Real Talk By: KJ
Dubbed the “First Space Western Game” by Natsume (a company that is still going strong), we have a game that is true to its billing. Players will either control Clint or Annie. Each can wear different costume colors. All six stages, have something different to offer. Shootouts happen in factories, desert landscapes, bars, and other exciting places. Each area is detailed, giving the player the freedom to muck-up the environment as well. Signs, Bottles, chairs. Nothing is safe. Sprites like the stages, are detailed. The grittiness of this western tale is conveyed in a major way. Bandits, and Robots, and Bartenders, are just a few of the enemies who will try to take you down. The game looks great for an SNES title for sure. Apparently those who own an unopened copy, can sell it for hundreds. For everybody else Wild Guns is available for purchase in the Virtual Console on either Wii system.
Control wise, the development crew did the best that they could, considering it was a mid 90’s release. While your character can move from left to right, the enemies and levels are definitely on-rails. Shoot everything. It is beneficial to the player. Breaking things in the foreground will reveal upgrades. These will enhance weapons or give your more bombs. Triggering bombs is incredibly useful in boss fights, and wipes the screen clear of regular enemies.
Generally thugs keep coming, as you try to outlast the onslaught. When the time meter runs out below, the boss for that area emerges. Some really cool looking ones at that. From big Robots, to well dressed sharpshooters, you look forward to the next confrontation.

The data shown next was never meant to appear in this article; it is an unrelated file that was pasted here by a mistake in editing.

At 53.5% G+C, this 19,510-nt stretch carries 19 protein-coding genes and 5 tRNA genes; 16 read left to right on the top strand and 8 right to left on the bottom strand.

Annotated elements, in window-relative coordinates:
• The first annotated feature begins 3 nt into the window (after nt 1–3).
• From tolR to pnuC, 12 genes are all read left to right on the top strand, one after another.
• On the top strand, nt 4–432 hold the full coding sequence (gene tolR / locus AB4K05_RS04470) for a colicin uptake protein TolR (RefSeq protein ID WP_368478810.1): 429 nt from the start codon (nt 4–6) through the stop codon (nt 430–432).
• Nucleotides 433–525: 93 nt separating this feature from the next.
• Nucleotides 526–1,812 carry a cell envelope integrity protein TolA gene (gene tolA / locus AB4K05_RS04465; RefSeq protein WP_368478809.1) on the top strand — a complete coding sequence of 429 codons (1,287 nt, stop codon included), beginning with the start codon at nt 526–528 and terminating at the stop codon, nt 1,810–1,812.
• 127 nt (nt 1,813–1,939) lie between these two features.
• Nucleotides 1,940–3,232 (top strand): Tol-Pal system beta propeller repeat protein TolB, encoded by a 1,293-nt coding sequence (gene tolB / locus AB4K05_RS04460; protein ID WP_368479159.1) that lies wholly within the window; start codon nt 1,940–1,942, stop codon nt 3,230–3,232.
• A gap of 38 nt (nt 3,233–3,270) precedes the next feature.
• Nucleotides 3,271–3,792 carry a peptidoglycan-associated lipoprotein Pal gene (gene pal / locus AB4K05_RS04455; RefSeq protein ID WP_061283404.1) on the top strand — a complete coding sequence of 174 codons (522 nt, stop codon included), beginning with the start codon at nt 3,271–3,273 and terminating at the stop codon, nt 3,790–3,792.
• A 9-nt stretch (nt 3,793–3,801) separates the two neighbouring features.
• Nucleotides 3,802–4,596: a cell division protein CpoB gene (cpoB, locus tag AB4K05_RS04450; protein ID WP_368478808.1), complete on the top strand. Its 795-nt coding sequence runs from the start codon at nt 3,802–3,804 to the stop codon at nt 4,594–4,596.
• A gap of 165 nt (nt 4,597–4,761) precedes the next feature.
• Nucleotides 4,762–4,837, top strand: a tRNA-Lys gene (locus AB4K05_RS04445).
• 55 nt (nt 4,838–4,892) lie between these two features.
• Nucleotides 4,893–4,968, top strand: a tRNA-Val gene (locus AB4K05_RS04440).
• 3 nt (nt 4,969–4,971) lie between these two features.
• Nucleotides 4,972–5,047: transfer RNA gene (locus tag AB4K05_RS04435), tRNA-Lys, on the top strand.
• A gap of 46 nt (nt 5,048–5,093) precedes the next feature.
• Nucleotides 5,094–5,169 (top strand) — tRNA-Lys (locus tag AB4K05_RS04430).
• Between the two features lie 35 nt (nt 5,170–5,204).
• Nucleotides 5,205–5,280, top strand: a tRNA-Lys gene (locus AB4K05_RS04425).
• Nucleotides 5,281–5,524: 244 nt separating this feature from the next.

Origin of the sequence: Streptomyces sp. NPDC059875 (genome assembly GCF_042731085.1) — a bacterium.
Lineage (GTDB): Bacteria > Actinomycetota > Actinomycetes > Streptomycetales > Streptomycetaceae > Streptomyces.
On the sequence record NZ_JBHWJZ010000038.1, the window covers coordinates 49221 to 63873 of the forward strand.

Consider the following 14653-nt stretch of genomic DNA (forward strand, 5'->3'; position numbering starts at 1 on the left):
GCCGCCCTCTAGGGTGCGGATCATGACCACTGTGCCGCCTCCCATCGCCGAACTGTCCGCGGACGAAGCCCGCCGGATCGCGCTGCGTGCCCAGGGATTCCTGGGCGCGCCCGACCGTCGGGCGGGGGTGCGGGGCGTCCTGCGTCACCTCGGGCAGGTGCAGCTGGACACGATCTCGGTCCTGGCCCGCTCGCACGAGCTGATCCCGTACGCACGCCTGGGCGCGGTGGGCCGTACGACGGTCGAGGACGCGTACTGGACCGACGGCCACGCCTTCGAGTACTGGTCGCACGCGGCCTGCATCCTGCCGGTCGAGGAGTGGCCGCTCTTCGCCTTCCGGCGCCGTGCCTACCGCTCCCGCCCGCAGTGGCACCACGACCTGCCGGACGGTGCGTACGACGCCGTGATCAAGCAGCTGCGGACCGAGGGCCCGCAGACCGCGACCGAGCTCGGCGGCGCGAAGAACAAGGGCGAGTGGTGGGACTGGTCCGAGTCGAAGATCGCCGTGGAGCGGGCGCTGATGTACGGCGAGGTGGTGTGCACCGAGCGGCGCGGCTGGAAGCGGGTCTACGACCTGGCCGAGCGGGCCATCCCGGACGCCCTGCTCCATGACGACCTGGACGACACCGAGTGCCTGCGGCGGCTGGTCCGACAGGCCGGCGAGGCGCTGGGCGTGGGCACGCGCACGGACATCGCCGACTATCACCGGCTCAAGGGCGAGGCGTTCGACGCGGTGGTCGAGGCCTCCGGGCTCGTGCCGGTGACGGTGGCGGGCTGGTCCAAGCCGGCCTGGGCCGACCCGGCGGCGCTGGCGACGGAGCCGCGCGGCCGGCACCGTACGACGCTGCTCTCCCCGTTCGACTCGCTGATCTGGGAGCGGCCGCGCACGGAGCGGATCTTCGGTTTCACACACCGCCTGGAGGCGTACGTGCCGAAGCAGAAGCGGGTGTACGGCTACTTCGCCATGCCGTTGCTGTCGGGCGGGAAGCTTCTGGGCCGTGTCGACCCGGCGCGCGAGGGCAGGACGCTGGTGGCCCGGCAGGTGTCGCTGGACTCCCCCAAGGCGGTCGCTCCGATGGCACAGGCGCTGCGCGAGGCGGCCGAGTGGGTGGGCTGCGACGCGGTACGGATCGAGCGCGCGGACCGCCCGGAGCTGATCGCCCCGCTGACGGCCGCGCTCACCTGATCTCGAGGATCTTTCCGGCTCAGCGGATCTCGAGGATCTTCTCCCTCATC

The enemies can be crafty. Rolling across the screen dodging bullets. Ducking behind Bar counters, even rushing the player head on. When close like that, melee attack them with your gun. Folks who have played the sin and punishment series, this will feel familiar. It is great that the character you use can double jump, and roll as well.
Weapon pick ups include: The Shotgun (Wider range), Machine Gun (Quick fire rate), Grenade gun. This shoots faster than I expected it to, does a lot of damage. Explosions look cool in Wild Guns. The following is a super gun of sorts. Introducing: The Vulcan Gun. Shooting enemy bullets is not only satisfying to do, a meter will begin to fill up. Your outlaw will glow yellow and become invincible. This gun is ultra powerful, so make the most of it while you can.
Control options on the Wii U let you use, the Gamepad, Pro, Remote, and Classic configurations. It all comes down to having good aim. It gets tough only being able to move left and right, and aiming all with the same cursor. It feels about as smooth as it’s probably going to get on the Super Nintendo. Wild Guns was simply before its time. Two analog sticks was needed.
This title is a difficult one. Three hits on Normal Difficulty and it’s game over. Reflexes have to be fine-tuned to stay in the fight. A game that feels one hundred percent ripped from an arcade cabinet. Thankfully there is a two player mode, making WG more fun, and doable. Vs Mode gives the option to compete with another player, or computer. This is a fun diversion from the more chaotic story mode. Play through three levels, trying to hit more targets than the other person. The computer is insanely accurate, but that makes it fun. This could be viewed as a practice mode, like something from the ‘Point Blank’ Series of old.
Wild Guns is a great-looking arcade-style shooter. A game that was ahead of the hardware it landed on. This had to have inspired the makers of Sin and Punishment. Exciting from start to finish, this is one space western worth checking out.
Wild Guns Gets
4 out of 5
-Having Aim/Movement mapped to the same stick can be challenging